Shotguns are used for hunting, trap and skeet shooting, sporting clays and home defence. It's not unusual for the wooden stock, either the forearm or butt section, to take a sharp hit and become dented. Although a dent won't affect the mechanical function of the gun, it can reduce the aesthetic quality of the firearm. Fortunately, a dent is usually easy to correct with a little steam, which expands the dent, returning the wood stock to its original appearance. For older guns, removing a dent may improve the resale value of the firearm, or help return an antique to its original condition.
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Things you need
- Electric steam iron
- Liquid detergent
- Distilled water
Clean the shotgun stock to remove all oil, grease and dirt, using a diluted solution of three drops liquid detergent to one quart of water. Thoroughly dry the stock before beginning repairs.
Place the shotgun on a table, with the dented stock facing up. Fill the electric iron with distilled water and turn it on the lowest setting to produce steam and allow the iron to heat-up (the iron will be ready when steam is produced and can be released through the iron's base plate).
Place a clean towel over the shotgun stock, covering the dent. Use the iron to gently heat the area of the stock, on and immediately around the dent. Do not heat a large area of the shotgun stock. Use the pointed tip of the iron to heat a small area of the stock.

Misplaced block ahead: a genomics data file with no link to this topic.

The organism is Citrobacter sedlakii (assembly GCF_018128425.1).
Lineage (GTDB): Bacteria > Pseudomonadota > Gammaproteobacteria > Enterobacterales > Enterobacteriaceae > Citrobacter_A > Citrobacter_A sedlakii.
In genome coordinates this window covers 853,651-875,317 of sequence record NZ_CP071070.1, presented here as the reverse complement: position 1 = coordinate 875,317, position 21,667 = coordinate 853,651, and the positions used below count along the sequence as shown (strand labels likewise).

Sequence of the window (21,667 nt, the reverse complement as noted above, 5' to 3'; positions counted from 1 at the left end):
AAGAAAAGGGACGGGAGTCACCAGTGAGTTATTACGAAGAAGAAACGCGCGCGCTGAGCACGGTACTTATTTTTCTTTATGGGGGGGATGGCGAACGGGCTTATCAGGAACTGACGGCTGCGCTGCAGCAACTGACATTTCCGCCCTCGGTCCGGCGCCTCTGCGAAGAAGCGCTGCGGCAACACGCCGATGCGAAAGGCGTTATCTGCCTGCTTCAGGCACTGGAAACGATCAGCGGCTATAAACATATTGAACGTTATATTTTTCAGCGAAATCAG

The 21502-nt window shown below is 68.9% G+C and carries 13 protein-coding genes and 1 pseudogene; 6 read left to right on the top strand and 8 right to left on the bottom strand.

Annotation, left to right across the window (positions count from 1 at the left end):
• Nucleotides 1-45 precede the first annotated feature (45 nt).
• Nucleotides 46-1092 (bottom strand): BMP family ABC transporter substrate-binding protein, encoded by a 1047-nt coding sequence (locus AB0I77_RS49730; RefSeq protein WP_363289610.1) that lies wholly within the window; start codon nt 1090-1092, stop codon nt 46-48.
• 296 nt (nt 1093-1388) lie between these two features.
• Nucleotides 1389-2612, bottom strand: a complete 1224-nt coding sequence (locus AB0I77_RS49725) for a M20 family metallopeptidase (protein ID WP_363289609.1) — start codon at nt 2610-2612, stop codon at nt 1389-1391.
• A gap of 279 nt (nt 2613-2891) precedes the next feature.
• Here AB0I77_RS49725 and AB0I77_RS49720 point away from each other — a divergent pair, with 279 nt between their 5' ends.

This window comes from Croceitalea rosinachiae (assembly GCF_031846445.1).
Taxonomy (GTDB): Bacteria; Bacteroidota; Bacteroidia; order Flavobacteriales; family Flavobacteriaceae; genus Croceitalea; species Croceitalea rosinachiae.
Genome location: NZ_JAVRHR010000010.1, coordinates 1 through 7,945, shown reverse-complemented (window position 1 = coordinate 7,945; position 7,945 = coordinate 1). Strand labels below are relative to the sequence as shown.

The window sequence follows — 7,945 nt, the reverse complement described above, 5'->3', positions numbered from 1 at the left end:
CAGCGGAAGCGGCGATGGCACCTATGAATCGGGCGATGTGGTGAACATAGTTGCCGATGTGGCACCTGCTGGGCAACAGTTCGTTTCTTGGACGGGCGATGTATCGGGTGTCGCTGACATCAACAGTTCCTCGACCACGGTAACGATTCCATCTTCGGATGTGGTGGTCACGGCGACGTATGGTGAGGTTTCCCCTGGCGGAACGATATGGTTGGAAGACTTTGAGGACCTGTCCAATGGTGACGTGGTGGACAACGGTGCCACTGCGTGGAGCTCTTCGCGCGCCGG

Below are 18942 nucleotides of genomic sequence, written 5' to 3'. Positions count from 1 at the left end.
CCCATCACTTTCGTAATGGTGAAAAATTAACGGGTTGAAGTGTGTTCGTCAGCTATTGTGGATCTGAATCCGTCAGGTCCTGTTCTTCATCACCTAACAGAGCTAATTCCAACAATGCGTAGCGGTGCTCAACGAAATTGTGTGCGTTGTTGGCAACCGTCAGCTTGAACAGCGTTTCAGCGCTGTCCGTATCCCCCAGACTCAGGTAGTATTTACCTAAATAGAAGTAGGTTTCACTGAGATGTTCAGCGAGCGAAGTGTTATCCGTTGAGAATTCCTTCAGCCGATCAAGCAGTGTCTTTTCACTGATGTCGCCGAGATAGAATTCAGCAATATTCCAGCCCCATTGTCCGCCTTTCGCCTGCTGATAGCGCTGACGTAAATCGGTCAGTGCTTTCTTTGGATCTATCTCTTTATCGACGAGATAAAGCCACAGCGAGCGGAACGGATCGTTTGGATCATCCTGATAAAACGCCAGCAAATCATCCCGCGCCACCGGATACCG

Move the iron in a circular motion for 20 seconds, then remove the iron and lift the towel covering the stock. For small dents, this may be sufficient to expand the wood and remove the dent. If the dent is still visible, lay the towel over the dent and apply heat from the iron again for 20 seconds. If the dent begins to show visible signs of recovery, repeat this process until the dent is almost gone. Stop when a very small dent is still visible, to allow the wood to slowly expand and cool.
If the dent is deep or does not disappear completely after heating, apply a small amount of steam from the iron while your are heating the dented area of the stock. Apply steam through the towel, not directly onto the wood stock. When the wood begins to respond by expanding, use heat without steam. Stop when the dent is barely visible, to allow the wood to continue expanding and cool.
Tips and warnings
- Apply heat and steam slowly, so as to allow the wood fibres to return to their original position. Too much heat may damage the wood, making repairs impossible.
- Deep gouges, scraps and scratches will need more than heat and steam to fix. A gunsmith may need to sand and refinish a wooden stock with severe damage.
- Make sure that the firearm you are working on is unloaded (no rounds in the chamber or the magazine).
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